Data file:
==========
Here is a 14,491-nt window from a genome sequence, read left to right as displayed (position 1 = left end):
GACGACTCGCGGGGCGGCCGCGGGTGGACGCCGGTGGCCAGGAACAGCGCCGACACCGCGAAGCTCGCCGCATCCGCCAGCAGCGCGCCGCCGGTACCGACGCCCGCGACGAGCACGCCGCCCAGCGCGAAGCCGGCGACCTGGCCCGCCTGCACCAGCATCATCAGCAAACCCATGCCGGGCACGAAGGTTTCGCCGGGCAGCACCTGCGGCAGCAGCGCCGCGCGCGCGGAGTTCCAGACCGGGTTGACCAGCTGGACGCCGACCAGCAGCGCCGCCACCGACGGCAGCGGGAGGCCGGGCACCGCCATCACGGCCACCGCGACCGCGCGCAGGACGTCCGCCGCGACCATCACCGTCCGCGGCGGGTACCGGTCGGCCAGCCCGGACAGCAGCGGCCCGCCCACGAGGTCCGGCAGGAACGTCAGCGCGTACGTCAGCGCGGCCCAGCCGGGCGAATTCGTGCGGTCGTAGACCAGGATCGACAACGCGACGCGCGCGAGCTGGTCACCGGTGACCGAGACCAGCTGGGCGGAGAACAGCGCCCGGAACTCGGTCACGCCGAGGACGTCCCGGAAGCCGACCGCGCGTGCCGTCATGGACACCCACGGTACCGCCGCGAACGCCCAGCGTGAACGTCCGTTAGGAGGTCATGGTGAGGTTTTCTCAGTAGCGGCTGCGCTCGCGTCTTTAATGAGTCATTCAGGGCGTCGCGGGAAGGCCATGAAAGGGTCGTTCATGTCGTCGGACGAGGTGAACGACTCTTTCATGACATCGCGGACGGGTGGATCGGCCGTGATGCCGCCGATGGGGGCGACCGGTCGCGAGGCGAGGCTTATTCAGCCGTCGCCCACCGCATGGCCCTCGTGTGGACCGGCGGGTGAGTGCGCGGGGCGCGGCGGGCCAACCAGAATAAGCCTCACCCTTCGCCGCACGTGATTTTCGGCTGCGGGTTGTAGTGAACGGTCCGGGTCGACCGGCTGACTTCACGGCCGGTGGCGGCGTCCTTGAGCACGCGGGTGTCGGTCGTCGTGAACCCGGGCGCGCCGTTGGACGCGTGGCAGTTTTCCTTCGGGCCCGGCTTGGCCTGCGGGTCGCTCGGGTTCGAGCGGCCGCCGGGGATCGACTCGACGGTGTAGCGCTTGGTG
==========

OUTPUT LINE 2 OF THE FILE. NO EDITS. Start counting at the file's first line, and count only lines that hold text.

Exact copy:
GACGACTCGCGGGGCGGCCGCGGGTGGACGCCGGTGGCCAGGAACAGCGCCGACACCGCGAAGCTCGCCGCATCCGCCAGCAGCGCGCCGCCGGTACCGACGCCCGCGACGAGCACGCCGCCCAGCGCGAAGCCGGCGACCTGGCCCGCCTGCACCAGCATCATCAGCAAACCCATGCCGGGCACGAAGGTTTCGCCGGGCAGCACCTGCGGCAGCAGCGCCGCGCGCGCGGAGTTCCAGACCGGGTTGACCAGCTGGACGCCGACCAGCAGCGCCGCCACCGACGGCAGCGGGAGGCCGGGCACCGCCATCACGGCCACCGCGACCGCGCGCAGGACGTCCGCCGCGACCATCACCGTCCGCGGCGGGTACCGGTCGGCCAGCCCGGACAGCAGCGGCCCGCCCACGAGGTCCGGCAGGAACGTCAGCGCGTACGTCAGCGCGGCCCAGCCGGGCGAATTCGTGCGGTCGTAGACCAGGATCGACAACGCGACGCGCGCGAGCTGGTCACCGGTGACCGAGACCAGCTGGGCGGAGAACAGCGCCCGGAACTCGGTCACGCCGAGGACGTCCCGGAAGCCGACCGCGCGTGCCGTCATGGACACCCACGGTACCGCCGCGAACGCCCAGCGTGAACGTCCGTTAGGAGGTCATGGTGAGGTTTTCTCAGTAGCGGCTGCGCTCGCGTCTTTAATGAGTCATTCAGGGCGTCGCGGGAAGGCCATGAAAGGGTCGTTCATGTCGTCGGACGAGGTGAACGACTCTTTCATGACATCGCGGACGGGTGGATCGGCCGTGATGCCGCCGATGGGGGCGACCGGTCGCGAGGCGAGGCTTATTCAGCCGTCGCCCACCGCATGGCCCTCGTGTGGACCGGCGGGTGAGTGCGCGGGGCGCGGCGGGCCAACCAGAATAAGCCTCACCCTTCGCCGCACGTGATTTTCGGCTGCGGGTTGTAGTGAACGGTCCGGGTCGACCGGCTGACTTCACGGCCGGTGGCGGCGTCCTTGAGCACGCGGGTGTCGGTCGTCGTGAACCCGGGCGCGCCGTTGGACGCGTGGCAGTTTTCCTTCGGGCCCGGCTTGGCCTGCGGGTCGCTCGGGTTCGAGCGGCCGCCGGGGATCGACTCGACGGTGTAGCGCTTGGTG